"Washington has created that uncertainty and we’re trying to help our clients deal with that uncertainty," he said, adding he is "not optimistic" there will be a significant reduction in the deficit, especially in entitlements.
Currently, UBS' wealth management group is "still seeing good client activity in terms of cash coming in our direction." However, as is the case for many American corporations, UBS' wealth clients are "sitting on that cash far more today than they even did six or eight weeks ago," McCann said.
"So what I see is people unwilling to make commitments to risk-based assets. That had started to alleviate but the current environment is creating that move to stay in cash and cash-like products," he said.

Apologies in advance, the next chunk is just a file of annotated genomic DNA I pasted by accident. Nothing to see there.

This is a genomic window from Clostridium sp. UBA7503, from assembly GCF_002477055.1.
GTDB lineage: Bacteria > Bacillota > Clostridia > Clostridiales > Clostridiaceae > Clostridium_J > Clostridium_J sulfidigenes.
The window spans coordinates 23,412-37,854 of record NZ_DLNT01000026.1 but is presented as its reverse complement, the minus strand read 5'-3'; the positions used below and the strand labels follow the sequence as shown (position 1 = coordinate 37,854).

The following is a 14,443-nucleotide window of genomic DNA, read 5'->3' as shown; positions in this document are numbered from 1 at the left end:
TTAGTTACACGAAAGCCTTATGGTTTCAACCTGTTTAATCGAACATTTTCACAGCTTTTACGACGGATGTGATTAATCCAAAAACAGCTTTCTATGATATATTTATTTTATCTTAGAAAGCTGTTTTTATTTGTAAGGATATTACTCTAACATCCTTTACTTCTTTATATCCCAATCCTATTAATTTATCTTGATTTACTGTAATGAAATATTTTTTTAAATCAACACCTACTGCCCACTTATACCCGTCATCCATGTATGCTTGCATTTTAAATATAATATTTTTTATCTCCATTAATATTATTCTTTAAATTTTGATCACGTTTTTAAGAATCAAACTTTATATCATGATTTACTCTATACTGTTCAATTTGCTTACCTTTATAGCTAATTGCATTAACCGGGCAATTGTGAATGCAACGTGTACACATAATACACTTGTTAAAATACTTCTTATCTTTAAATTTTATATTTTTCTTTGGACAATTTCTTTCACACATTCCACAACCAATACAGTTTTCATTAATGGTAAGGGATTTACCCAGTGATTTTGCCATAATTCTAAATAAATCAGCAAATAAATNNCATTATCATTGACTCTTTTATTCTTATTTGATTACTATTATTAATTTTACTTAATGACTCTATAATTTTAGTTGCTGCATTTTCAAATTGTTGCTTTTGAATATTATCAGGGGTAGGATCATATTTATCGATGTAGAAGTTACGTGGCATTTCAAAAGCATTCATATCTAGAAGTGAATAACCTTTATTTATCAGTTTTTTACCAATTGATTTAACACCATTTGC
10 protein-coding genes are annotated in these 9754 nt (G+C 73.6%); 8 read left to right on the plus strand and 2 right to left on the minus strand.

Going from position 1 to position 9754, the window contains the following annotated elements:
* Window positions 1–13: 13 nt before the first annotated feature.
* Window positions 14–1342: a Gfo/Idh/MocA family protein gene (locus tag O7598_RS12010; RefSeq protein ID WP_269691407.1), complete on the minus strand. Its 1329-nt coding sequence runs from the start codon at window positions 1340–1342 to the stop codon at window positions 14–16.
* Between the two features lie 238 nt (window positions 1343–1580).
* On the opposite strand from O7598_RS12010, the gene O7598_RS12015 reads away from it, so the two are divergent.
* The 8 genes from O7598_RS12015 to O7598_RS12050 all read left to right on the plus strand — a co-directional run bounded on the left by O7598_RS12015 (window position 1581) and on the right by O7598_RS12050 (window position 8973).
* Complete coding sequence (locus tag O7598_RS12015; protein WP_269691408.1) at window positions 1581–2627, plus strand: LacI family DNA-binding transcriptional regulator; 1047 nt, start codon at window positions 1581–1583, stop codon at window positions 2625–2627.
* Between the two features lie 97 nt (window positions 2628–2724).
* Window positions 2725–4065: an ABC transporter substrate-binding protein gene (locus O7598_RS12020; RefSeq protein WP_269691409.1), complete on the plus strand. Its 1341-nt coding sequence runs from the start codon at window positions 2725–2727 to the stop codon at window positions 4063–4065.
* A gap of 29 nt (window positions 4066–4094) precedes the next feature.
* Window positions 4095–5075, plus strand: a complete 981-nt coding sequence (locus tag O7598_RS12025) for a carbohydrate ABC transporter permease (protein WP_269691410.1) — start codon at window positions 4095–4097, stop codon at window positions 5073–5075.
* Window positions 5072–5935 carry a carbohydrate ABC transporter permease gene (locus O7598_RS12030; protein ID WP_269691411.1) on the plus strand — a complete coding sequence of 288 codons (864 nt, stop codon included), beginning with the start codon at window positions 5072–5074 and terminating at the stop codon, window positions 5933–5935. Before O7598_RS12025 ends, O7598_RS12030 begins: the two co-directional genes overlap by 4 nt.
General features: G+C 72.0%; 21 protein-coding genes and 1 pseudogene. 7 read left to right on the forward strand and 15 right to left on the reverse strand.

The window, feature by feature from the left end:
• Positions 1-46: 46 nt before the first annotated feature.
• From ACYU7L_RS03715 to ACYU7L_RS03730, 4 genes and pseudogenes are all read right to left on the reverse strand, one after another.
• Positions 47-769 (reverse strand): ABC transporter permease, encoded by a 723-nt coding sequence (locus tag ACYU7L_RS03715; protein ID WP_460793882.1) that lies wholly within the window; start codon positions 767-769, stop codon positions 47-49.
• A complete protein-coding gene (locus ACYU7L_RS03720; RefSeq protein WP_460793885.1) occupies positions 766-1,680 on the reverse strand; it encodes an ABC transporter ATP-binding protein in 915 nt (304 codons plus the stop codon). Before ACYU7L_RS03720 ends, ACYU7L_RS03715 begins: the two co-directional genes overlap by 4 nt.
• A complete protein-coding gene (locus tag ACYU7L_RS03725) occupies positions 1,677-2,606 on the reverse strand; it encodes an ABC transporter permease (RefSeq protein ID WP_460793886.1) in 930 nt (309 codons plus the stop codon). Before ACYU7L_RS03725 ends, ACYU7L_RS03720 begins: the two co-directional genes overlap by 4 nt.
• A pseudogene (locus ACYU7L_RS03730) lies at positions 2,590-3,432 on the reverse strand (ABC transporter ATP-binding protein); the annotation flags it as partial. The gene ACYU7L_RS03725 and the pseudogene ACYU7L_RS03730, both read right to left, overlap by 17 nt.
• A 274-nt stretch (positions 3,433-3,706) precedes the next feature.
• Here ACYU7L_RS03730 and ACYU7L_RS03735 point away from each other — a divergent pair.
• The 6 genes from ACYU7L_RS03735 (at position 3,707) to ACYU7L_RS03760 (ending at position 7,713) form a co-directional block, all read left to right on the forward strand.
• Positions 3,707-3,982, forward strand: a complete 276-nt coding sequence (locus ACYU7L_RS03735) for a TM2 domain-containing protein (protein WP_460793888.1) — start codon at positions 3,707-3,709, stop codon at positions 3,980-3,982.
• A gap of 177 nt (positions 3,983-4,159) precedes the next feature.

The parent Swiss bank released earnings Tuesday and warned of job cuts although McCann said his unit is continuing to manage costs tightly and hire more financial advisors.
He still likes the U.S. economy. "We think there are a lot of good things going on in the U.S. economy. The earnings story is a very good story. We see some job creation. So overall we have people in a balanced portfolio. We like equities," he said.
He said the main job of UBS' wealth advisors is to "make sure that people don’t overreact to any single piece of news. Because the news is hitting fast and furious, and what what you don’t want a client to do is toally readjust a portfolio based on last thing that they heard."